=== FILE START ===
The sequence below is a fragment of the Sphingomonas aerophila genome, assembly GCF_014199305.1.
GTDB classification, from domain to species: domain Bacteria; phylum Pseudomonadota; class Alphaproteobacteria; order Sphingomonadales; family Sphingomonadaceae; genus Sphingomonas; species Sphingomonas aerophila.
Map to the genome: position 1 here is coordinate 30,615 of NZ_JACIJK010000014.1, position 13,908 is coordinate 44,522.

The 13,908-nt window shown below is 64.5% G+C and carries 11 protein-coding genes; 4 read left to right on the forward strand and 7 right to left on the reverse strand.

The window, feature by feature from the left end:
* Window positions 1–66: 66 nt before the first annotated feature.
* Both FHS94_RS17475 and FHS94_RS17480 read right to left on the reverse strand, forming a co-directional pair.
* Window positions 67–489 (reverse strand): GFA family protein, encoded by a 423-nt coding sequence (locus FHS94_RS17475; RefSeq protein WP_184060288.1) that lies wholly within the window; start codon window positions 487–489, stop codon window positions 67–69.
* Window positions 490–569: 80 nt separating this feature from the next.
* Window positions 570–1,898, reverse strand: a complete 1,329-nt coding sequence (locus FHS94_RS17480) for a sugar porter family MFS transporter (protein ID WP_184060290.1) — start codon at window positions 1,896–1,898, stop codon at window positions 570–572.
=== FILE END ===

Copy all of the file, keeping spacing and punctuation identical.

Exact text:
The sequence below is a fragment of the Sphingomonas aerophila genome, assembly GCF_014199305.1.
GTDB classification, from domain to species: domain Bacteria; phylum Pseudomonadota; class Alphaproteobacteria; order Sphingomonadales; family Sphingomonadaceae; genus Sphingomonas; species Sphingomonas aerophila.
Map to the genome: position 1 here is coordinate 30,615 of NZ_JACIJK010000014.1, position 13,908 is coordinate 44,522.

The 13,908-nt window shown below is 64.5% G+C and carries 11 protein-coding genes; 4 read left to right on the forward strand and 7 right to left on the reverse strand.

The window, feature by feature from the left end:
* Window positions 1–66: 66 nt before the first annotated feature.
* Both FHS94_RS17475 and FHS94_RS17480 read right to left on the reverse strand, forming a co-directional pair.
* Window positions 67–489 (reverse strand): GFA family protein, encoded by a 423-nt coding sequence (locus FHS94_RS17475; RefSeq protein WP_184060288.1) that lies wholly within the window; start codon window positions 487–489, stop codon window positions 67–69.
* Window positions 490–569: 80 nt separating this feature from the next.
* Window positions 570–1,898, reverse strand: a complete 1,329-nt coding sequence (locus FHS94_RS17480) for a sugar porter family MFS transporter (protein ID WP_184060290.1) — start codon at window positions 1,896–1,898, stop codon at window positions 570–572.